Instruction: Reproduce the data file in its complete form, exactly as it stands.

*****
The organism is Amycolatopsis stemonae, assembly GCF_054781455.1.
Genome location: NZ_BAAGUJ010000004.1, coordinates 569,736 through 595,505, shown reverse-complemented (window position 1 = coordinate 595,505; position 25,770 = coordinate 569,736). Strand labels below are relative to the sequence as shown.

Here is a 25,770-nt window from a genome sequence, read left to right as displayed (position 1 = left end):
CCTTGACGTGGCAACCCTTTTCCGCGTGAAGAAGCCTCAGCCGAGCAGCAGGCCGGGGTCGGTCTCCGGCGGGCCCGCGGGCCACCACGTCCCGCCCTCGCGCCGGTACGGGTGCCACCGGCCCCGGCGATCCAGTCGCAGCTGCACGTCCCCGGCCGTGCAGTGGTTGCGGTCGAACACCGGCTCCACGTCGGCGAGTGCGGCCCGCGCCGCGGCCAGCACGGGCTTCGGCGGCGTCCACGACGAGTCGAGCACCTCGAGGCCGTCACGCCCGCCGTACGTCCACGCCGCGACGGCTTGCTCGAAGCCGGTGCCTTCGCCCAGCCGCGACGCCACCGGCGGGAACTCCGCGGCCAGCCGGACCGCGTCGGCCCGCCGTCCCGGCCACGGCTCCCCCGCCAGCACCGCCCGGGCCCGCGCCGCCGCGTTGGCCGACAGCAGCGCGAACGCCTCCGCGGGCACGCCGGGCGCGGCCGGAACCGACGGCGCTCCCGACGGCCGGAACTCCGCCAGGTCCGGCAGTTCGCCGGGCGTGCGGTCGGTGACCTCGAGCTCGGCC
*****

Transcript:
The organism is Amycolatopsis stemonae, assembly GCF_054781455.1.
Genome location: NZ_BAAGUJ010000004.1, coordinates 569,736 through 595,505, shown reverse-complemented (window position 1 = coordinate 595,505; position 25,770 = coordinate 569,736). Strand labels below are relative to the sequence as shown.

Here is a 25,770-nt window from a genome sequence, read left to right as displayed (position 1 = left end):
CCTTGACGTGGCAACCCTTTTCCGCGTGAAGAAGCCTCAGCCGAGCAGCAGGCCGGGGTCGGTCTCCGGCGGGCCCGCGGGCCACCACGTCCCGCCCTCGCGCCGGTACGGGTGCCACCGGCCCCGGCGATCCAGTCGCAGCTGCACGTCCCCGGCCGTGCAGTGGTTGCGGTCGAACACCGGCTCCACGTCGGCGAGTGCGGCCCGCGCCGCGGCCAGCACGGGCTTCGGCGGCGTCCACGACGAGTCGAGCACCTCGAGGCCGTCACGCCCGCCGTACGTCCACGCCGCGACGGCTTGCTCGAAGCCGGTGCCTTCGCCCAGCCGCGACGCCACCGGCGGGAACTCCGCGGCCAGCCGGACCGCGTCGGCCCGCCGTCCCGGCCACGGCTCCCCCGCCAGCACCGCCCGGGCCCGCGCCGCCGCGTTGGCCGACAGCAGCGCGAACGCCTCCGCGGGCACGCCGGGCGCGGCCGGAACCGACGGCGCTCCCGACGGCCGGAACTCCGCCAGGTCCGGCAGTTCGCCGGGCGTGCGGTCGGTGACCTCGAGCTCGGCC